What is happening internationally with oil prices is arguable. It cannot be purely supply and demand, although the increase in U.S. production mainly through fracking has saturated the U.S. market, decreasing local demand. If it were purely free market driven, then someone, be it OPEC—in particular the Saudis—or the Russians would cut their production to increase prices. The U.S. argument for fracking is for energy independence, but that is in a large part being attained through the easy availability of cheap loans thanks to the trillions of dollars of relatively free money supplied by the U.S. Fed and not through market capitalism.
It could be a Saudi-U.S. alliance to attempt to destabilize Russia, but the more likely action is that of the Saudis forcing the U.S. out of the market—the fracking businesses mostly bankrupted from the above mentioned easy money—thus allowing the Saudis to once again raise prices and continue with their windfall harvest, and in that sense, controlling to a degree the petrodollar to their benefit.
It could simply by Saudi intransigence. Perhaps they are demonstrating that they are still too important to be done away with—or perhaps signaling that maybe they can simply sell most of its oil to energy hungry China without western interference.
Whatever the cause, the consequences are widespread. Canadian pundits proclaim the benefits of the extra oil dollars in the consumer’s pocket. Yet the average Canadian consumer is already over 160 percent of annual income in debt. What little is to be gained from those extra pennies will be lost as the dollar loses value compared to other currencies—the US$ in particular and the rising cost of imports—which for Canada, especially in winter, includes most everything.
Then there is the added feature of the decrease in drilling, the loss of direct oil employment, and the loss of related support workers in many diverse fields servicing the oil sector. First to go will be the expensive sectors—fracking first, and tar sands second. Another added feature is that much of the financing for some of the riskier more difficult projects depends on borrowed money—which, if the dollar and oil continue to slide in value, could have even more serious repercussions on the whole financial sector as bills default and loans go unpaid.
So what are the Harper neocons doing about it? Nothing—oh, we’re waiting until April, and we are going to decrease the prime bank rate as well. The latter will allow more speculative spending, most of which will go to the stock market, giving it an artificial boost without productivity gains similar to that of the U.S. quantitative easing boost, another hazard on the path to financial decay.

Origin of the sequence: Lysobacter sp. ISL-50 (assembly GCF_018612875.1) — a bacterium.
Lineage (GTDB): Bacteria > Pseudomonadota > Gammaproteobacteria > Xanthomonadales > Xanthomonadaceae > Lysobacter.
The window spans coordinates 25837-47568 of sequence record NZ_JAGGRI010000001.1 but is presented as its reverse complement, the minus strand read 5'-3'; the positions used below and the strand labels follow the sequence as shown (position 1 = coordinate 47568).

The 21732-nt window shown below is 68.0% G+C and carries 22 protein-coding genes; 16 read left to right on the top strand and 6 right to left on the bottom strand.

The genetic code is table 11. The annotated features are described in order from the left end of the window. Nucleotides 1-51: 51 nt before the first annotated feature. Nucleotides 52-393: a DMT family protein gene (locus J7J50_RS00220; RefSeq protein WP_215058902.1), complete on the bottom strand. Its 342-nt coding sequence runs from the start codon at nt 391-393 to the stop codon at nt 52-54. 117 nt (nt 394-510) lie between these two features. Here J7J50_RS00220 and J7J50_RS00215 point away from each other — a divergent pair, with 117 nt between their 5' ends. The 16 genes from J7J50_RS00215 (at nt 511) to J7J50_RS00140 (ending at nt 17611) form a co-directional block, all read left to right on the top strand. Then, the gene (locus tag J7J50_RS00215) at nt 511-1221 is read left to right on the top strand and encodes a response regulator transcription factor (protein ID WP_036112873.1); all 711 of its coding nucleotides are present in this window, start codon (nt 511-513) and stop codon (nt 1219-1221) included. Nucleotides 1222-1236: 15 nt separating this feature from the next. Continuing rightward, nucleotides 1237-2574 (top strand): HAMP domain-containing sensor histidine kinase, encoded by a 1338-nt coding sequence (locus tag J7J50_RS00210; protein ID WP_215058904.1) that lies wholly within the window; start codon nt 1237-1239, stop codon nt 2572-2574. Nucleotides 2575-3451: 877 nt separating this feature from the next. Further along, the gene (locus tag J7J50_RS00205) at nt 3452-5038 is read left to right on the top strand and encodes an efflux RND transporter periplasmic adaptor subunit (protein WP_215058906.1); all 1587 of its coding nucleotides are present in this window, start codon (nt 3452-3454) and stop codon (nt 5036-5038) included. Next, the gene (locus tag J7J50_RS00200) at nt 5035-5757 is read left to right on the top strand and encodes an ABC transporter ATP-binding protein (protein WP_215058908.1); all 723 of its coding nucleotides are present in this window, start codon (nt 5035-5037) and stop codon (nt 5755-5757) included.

Well done Minister of Finance! Well done PM Harper (who, if you didn’t know, has a Masters degree in economics from U. of Calgary, Canada’s right wing republican think tank university). But then, economists are not held in much esteem by some (yours truly included):
“Lacking empirical testing and measurement, economics narrows into a mock science of abstract assumptions without much regard as to whether its axioms are historically grounded….To the extent that the discipline uses mathematics, the spirit is closer to numerology than to natural sciences. Indeed, astrology also is highly technical and mathematical, and like economics it deals with forecasting.”
“Political economy, therefore, reasons from assumed premises—from premises which might be totally without foundations in fact.” [J.S. Mills]
“…one need not be committed unduly as to the relation between reality and these assumptions.” [Nobel prize winner Paul Samuelson]
— From Michael Hudson, The Bubble and Beyond, 2013.
These broad three items—the economy, oil, ISIS—with the addition of the upcoming Mike Duffy trial, narrow down to a focus towards the end of April.
The neocons have already delayed the budget and then hinted there might be an emphasis on the manufacturing sector. Does that mean that NAFTA will be reopened, and that the trade agreements pending between Europe and China will be put on hold in order to protect our ‘other’ industries? There is also room to approach the failed U.S. monetary policy of ZIRP, which along with massive QE has boosted the stock market without doing anything for productivity or the working person. The Canadian dollar is dropping, and unlike some other currencies, there is no gold to support it, as is evident with the current efforts by several European countries to repatriate their gold. Petro dollar—reliant only on oil.
Then there is oil. The big question concerns how low and for how long the price will continue to drop. In the meantime, the government’s only response so far has been to accept the Bank of Canada’s overnight lending rate change. Canada’s dollar is a petrodollar, and like many other dollars, petro or not, it is declining compared to the U.S. dollar. The U.S. dollar is rising not because of intrinsic strength of the U.S. economy, but because the U.S. has one advantage that other currencies don’t—it is the world’s reserve currency, and as such can print as many dollars as they want and still maintain their top position, regardless of whether the economy, except for the top 1 percent, has improved—which in spite of Obama’s state of the union address, it has not.
Next is ISIS. This serves more as the ‘fear factor’, the ability to direct the anger of the population at something other than the ineptitude of the politicians/economists and an economy hanging on the brink of deeper and longer recession. The front page argument will be all about extending Canada’s mission in Iraq and on into Syria. Sure it will go before parliament, but with a dictatorial majority, the neocons will assuredly continue their war-mongering in support of the empire of chaos.
Finally, the Mike Duffy trial is scheduled to begin on April 7 and is scheduled to last 41 days. Who knows what wonderful stories and denouements will rise from this continuing affair.
All four of these items focus on one thing—the ability to be re-elected in the fall. I would be sort of surprised if the election were to be changed to the spring, as these four items would then become great political cannon fodder for attacks on the neocon position.
Certainly the neocons will be obtaining information from their Republican advisors as to how to proceed with all this, and will be obtaining indirect financing from the Koch brothers to swamp the public in disinformation, innuendo, and lies.
Within the empire of chaos, there is some looming chaos in the Canadian sector. The neocons, and the rest of Canada, are waiting until April to see what overall effect this chaos will have.